The excitement level over the next two Chase races could very well vary from fan to fan.
As teams have adjusted to the elimination format of NASCAR's playoffs, the goals now differ depending on where each driver sits in the standings .
Because five Chase drivers had trouble at Charlotte, Brad Keselowski believes the dynamic has changed for the rest of the field.
"The reality is, if you have a pretty good gap, you're probably going to take a log off the fire," Keselowski said.
The opening race of the second round of the Chase saw five drivers finish 30th or worse , and now only eight points separates Denny Hamlin in eight place from Kevin Harvick in 12th. Four drivers will be eliminated after Talladega next week, and Keselowski believes the paring will "absolutely" be four of the five currently sitting at the bottom of the standings.
Under his theory, Denny Hamlin, Austin Dillon, Chase Elliott, Joey Logano and Kevin Harvick are racing each other Sunday at Kansas Speedway and next week at Talladega. The rest of the field is simply trying to "live to fight another day."
What exactly does that mean? Well, the remaining drivers in the field may not take many risks because there's no need to put it all on the line. They have breathing room from the bottom of the field right now, and aren't desperate for victories or track position.
A year ago, Logano opened the second round of the Chase with a win at Charlotte that earned him an automatic berth in the third round. The next week, he raced Matt Kenseth very hard in the closing laps at Kansas to snatch away a win that Kenseth needed to get into the third round.
The victory was nothing more than a trophy for Logano and had far more meaning to Kenseth's playoff hopes. It ignited a feud that ultimately knocked Logano out of the playoffs in the next round.
"Everyone saw what happened with Joey, and they're not going to do that to themselves," Keselowski said of his teammate. "It's like basketball: you want to make sure you don't have a bunch of fouls and aren't worn out when the fourth quarter comes, because it seems like those are always five-point games in the fourth quarter. So don't be in a spot to foul out. Make sure you've got your legs beneath you."
Now that the current Chase format is two years old, he also believes teams will race to do whatever is needed to make it into the next round. As an example, he used the 2014 race at Texas Motor Speedway, where Keselowski went three-wide on a late restart to make contact with Jeff Gordon. It led to a cut tire for Gordon that cost him a shot at the win, and Gordon punched Keselowski on pit road after the race.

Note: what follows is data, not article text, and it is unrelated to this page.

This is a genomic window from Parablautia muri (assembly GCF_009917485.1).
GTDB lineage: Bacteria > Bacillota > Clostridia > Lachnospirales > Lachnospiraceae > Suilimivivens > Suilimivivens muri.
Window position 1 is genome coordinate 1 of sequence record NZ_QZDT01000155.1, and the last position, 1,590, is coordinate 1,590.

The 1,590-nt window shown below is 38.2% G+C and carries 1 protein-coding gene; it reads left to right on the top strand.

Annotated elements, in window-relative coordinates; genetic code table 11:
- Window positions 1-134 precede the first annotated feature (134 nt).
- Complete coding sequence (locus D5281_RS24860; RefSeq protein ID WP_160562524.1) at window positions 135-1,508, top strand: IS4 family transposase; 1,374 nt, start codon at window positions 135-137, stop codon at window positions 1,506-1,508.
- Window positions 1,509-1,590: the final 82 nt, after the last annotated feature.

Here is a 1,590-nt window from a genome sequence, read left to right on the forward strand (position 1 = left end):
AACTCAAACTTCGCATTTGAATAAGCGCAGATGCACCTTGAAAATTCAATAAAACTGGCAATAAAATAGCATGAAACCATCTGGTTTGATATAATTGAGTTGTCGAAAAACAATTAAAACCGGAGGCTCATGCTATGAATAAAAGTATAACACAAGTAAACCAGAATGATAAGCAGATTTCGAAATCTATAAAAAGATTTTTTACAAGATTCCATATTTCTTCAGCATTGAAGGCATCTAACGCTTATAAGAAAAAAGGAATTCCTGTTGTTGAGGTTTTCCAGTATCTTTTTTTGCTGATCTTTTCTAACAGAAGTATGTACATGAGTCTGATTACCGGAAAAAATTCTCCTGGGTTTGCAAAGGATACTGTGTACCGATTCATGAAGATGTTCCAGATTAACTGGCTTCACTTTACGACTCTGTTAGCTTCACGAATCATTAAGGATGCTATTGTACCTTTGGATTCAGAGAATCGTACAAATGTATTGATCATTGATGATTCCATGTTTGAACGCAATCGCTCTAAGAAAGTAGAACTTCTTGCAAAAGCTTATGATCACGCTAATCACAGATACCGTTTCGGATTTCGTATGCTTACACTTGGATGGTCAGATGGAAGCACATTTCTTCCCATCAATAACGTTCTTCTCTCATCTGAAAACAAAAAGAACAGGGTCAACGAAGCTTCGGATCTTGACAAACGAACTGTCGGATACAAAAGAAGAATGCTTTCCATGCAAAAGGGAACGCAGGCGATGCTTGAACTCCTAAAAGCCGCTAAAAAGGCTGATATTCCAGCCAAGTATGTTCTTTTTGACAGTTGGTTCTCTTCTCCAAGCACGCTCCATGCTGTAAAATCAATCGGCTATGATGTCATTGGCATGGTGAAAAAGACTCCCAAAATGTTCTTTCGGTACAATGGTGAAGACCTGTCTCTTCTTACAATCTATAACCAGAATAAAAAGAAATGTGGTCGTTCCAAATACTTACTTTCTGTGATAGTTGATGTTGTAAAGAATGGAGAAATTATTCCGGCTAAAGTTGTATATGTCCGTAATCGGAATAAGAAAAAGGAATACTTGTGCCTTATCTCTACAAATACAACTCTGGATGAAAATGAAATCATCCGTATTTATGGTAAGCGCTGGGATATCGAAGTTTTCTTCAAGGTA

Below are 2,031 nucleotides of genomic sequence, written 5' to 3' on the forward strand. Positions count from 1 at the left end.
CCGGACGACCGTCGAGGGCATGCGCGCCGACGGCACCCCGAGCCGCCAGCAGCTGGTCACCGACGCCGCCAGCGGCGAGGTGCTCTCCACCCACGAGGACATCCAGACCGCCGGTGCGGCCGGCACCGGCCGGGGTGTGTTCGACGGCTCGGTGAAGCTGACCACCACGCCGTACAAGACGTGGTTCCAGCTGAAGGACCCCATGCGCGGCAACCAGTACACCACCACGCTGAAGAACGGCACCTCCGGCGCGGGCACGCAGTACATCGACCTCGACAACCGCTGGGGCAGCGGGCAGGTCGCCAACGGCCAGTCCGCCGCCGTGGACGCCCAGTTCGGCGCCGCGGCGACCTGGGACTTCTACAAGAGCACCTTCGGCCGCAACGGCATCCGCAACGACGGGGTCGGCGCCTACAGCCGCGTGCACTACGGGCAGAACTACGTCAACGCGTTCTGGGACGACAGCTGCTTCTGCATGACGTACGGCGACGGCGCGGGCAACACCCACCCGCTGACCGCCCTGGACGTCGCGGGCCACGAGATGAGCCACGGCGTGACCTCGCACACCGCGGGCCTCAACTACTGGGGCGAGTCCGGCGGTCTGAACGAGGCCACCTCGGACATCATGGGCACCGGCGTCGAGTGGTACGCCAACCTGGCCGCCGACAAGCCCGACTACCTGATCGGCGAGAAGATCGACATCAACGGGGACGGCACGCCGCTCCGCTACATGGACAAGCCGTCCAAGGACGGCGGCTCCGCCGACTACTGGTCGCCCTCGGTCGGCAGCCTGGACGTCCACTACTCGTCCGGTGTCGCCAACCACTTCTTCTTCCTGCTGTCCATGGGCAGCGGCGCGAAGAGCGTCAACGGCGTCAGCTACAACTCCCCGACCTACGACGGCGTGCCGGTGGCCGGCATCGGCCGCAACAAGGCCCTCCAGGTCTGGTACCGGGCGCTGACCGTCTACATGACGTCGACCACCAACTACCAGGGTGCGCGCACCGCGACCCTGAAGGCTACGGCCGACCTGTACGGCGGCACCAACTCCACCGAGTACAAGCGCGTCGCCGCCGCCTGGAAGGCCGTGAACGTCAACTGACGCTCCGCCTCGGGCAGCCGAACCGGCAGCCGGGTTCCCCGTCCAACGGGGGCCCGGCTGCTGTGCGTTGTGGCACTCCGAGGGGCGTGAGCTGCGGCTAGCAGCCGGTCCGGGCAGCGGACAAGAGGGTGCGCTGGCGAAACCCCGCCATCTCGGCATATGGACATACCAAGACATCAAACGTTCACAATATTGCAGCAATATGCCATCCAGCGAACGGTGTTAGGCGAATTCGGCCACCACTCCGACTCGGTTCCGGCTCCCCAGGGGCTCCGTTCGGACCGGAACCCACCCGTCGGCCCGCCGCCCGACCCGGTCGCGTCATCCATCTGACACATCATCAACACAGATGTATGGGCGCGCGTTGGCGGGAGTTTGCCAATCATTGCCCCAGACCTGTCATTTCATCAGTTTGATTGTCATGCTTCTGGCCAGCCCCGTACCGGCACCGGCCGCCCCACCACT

"That was a race I had to win and I knew he didn't have to win it," Keselowski said. "All he had to do was run like fourth or even 10th. In the moment when I made the move and we got together and he ended up blowing a tire, I was shocked that he didn't know the situation.
"Like, how do you not know the situation? I'm behind you with newer tires, you're not getting a good restart, all you need to do is run fifth. Know the situation."
Asked if all of this "hurts" the excitement level, Keselowski said it will be in the eye of the beholder.
"How do you define hurt? If you're a fan of mine or anyone who has the ability to (advance) through consistency? If you're a fan of someone who is out and has to dig real deep to make it through? I think it could be very exciting," he said. "I think it's just a matter of perspective."
Martinsville Speedway will become the first major race track with LED lights when it installs them for next season. Speedway President Clay Campbell called the lights an "insurance policy." During last year's race, it was nearly dark when Jeff Gordon crossed the finish line.
"If we would have had one more delay, we wouldn't have finished that race," Campbell said.
International Speedway Corp., which owns Martinsville, will pay for the lights. Martinsville will not have a night race in 2017 because the schedule has already been set. The spring race is scheduled to begin at 2 p.m. ET and the fall race is scheduled for 1 p.m. ET.
Matin Truex Jr. is looking for some redemption when he makes his 400th career start Sunday at Kansas Speedway.
Truex won the pole at the track in May and led a race-high 172 laps. But a loose wheel forced a late pit stop and Truex finished 14th.
Although he's won four races since that Kansas disappointment, he'd like a chance to get that victory back.
"We were dominant, but didn't close the deal," Truex said. "I am happy we're headed to Kansas, this is a race we feel we can run up front and possibly win. When we left Kansas in May, I said, 'If we keep on bringing cars like we had tonight we're going to win.' Since Kansas, we have done that."
In Truex's 399 starts, he has seven wins — five with Furniture Row Racing — 47 top-five finishes, 132 top-10s and 10 poles.
He is currently in the second round of NASCAR's playoffs.
Richard Childress Racing gave Ryan Newman a multi-year contract extension this week to continue driving the No. 31 Chevrolet.
"Ryan's consistency on the track has been a benefit to our organization and this extension solidifies the future of our racing program," said Richard Childress.
Newman was in the final year of a three-year contract with RCR. He made the Chase each of the last two seasons — advancing to the final round in 2014 — but missed a spot in the playoffs this season.
"Our goal to win a championship all but turned into a reality during our first year together," Newman said. "I feel like since then, we have some unfinished business to complete."
Newman was fourth in Sunday's race at Charlotte Motor Speedway. It was his second top-five finish this season.
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